It was not as if we had to interpret law in our favour-in fact, it literally came down to making laws. So we spoke to a couple of seniors like Saswati Soumya, Shruttima Ehersa and Ameya Mithe as well as people from the industry to test whether our ‘unique’ arguments were making any sense at all. After all, it’s one thing to be new, another to be nonsensical.
Post memo submission, we had a day for practicing pleadings.
Following our college mantra of ‘plead till you bleed’, we were constantly practicing before seniors like Aatash Vasa, Ranjeet Jacob Mathew and Devesh Ratan who made us go around in circles but ultimately gave a lot of insight into what should not be said , since at one point, both of us were contradicting each other.
M: The moot problem was a very well drafted problem. The first thing we did after getting the problem was to read up and clear our basics of Competition Law.
The ambit of Competition Law is very wide and it involves in depth research on certain aspects of economics as well. The problem required us not only to research on Indian Laws but EU, US and UK laws as well. However, instead of making it complicated and difficult, for some strange reason, this made our research more interesting.
We got to know about the lacunae in our laws after reading the international legislations, Like Gayatri said, the Indian Anti Trust Law is very nascent and certain aspects like combinations, hardly have any precedents.
So it was fun coming up with arguments. Every day, the three of us used to sit in one empty classroom, and we would go on scribbling on the white board trying to figure out the possible logical arguments.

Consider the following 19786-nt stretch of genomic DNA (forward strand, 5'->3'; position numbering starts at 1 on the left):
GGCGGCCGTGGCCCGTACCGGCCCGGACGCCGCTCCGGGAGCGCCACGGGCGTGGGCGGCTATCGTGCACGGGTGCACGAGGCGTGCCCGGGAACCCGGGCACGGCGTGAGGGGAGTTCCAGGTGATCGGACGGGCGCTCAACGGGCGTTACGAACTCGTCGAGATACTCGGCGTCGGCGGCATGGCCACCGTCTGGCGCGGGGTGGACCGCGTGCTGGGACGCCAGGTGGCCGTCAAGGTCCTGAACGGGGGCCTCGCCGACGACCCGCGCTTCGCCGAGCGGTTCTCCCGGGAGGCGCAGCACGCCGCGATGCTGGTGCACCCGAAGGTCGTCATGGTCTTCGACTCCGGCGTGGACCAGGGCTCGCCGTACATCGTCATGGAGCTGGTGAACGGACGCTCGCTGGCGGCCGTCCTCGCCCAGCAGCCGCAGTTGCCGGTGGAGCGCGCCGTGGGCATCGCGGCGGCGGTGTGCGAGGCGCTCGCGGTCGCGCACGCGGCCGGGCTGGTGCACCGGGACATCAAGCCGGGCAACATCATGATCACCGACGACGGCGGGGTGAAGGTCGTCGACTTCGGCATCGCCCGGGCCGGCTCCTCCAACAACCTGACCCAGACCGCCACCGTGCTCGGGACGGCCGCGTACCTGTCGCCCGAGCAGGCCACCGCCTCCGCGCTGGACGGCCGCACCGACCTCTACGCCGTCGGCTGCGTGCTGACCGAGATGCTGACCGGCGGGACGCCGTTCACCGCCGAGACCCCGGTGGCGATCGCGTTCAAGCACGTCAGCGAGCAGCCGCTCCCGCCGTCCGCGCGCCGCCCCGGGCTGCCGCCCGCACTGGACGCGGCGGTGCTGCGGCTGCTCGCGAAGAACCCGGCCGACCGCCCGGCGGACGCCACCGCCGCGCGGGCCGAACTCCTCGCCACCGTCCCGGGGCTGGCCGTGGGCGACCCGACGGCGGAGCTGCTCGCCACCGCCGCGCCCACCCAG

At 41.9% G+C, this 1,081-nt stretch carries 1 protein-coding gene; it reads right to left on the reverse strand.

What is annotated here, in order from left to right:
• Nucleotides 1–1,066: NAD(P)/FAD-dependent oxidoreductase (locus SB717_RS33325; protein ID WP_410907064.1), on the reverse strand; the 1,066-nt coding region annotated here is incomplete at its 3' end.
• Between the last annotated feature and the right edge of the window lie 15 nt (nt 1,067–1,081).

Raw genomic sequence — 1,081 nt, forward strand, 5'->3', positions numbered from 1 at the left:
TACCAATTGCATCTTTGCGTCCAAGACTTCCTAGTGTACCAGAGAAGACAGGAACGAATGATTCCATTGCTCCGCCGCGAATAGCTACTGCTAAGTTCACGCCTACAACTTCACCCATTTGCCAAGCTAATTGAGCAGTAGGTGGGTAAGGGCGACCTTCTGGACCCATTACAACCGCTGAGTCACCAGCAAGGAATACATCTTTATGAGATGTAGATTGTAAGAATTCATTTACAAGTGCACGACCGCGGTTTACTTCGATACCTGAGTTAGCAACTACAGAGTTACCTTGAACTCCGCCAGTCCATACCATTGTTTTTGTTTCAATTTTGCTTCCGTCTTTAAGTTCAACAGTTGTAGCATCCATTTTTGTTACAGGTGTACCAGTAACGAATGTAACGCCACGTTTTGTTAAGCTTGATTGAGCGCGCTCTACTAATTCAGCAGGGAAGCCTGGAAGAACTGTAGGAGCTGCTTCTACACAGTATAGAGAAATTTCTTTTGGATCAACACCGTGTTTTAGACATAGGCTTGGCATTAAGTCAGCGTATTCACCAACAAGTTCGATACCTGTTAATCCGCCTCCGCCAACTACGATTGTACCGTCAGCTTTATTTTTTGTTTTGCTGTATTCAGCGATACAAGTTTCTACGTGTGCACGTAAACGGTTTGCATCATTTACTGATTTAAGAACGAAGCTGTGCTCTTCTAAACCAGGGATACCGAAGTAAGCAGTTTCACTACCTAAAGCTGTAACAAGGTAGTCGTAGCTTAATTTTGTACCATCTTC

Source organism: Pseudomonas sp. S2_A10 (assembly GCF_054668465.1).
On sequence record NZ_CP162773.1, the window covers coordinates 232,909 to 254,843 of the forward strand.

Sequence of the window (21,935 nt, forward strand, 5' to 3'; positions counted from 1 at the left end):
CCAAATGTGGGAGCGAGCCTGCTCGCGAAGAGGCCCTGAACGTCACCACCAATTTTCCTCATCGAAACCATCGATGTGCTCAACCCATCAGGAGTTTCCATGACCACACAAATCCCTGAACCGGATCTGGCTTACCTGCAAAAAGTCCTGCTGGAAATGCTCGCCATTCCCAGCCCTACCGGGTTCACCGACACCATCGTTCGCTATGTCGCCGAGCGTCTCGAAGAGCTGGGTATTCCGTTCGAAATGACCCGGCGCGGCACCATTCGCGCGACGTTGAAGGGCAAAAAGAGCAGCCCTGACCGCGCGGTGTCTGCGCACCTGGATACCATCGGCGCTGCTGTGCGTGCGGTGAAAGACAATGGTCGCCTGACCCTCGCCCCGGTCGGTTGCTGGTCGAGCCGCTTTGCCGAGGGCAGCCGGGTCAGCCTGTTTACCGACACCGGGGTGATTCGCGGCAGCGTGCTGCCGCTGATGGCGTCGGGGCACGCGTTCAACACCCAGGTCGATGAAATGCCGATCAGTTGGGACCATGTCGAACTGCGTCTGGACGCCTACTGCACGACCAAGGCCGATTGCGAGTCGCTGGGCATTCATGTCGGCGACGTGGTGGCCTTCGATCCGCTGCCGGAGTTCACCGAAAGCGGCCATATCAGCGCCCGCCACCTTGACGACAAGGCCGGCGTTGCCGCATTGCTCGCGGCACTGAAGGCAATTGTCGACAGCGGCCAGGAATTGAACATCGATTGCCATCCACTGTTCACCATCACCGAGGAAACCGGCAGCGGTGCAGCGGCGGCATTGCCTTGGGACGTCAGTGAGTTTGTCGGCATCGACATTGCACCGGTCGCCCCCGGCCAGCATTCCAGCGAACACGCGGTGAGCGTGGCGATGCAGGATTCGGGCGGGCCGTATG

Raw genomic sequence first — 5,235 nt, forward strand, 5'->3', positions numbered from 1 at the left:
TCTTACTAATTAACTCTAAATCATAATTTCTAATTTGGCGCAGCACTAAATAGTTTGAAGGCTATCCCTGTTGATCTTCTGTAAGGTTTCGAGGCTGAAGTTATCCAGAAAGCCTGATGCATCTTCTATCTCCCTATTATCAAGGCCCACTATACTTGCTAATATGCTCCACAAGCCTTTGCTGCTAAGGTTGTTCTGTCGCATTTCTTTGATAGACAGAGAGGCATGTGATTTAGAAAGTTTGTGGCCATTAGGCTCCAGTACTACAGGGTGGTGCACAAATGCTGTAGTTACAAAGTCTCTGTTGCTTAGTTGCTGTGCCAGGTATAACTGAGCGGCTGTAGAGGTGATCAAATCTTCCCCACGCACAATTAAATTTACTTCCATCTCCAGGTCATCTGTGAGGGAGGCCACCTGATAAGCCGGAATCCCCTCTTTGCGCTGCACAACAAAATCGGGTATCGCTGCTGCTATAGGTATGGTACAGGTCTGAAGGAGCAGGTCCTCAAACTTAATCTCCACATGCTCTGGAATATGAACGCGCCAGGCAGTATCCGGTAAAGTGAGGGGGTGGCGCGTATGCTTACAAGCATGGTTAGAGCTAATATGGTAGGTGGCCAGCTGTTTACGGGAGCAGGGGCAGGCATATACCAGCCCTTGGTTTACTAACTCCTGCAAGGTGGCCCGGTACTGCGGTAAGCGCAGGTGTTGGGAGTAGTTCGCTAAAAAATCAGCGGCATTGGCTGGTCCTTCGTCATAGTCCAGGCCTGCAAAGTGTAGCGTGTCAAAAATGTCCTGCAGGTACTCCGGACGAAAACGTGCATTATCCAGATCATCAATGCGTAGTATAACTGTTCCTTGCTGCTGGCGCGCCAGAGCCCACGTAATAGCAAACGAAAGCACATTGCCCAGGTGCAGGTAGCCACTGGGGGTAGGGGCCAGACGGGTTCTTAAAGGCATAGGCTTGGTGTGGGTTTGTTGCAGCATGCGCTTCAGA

At the end of the session, we would run it through our strategists and seniors in college. We could not have moved a step ahead, had it not been for our strategists and seniors.
R: I agree with Gayatri. Apart from the usual to-do’s of mooting, we used to have a lot of brainstorming sessions trying to figure a way around the loopholes and make our arguments as flawless as possible.
We used to sit every day after classes and endlessly discuss the moot proposition, sometimes to the point of wanting to wrench our hair out! Our seniors were a great help, without whom we would have been left groping in the dark.
How was it like working with the team? What do you think are your team’s fortes? What were the roadblocks?
G: Mahwash, Risha and I were constantly coordinating and I think, that’s what helped at the end of the day- I knew my co-speakers’ arguments and she knew mine.
And the researcher knew both. It helped that all of us fought like cats and dogs on every line of logic so that each sub-issue had been okayed by at least 3 people.
Communication and innovativeness were what were our biggest fortes. And the frequent ice-cream breaks certainly helped!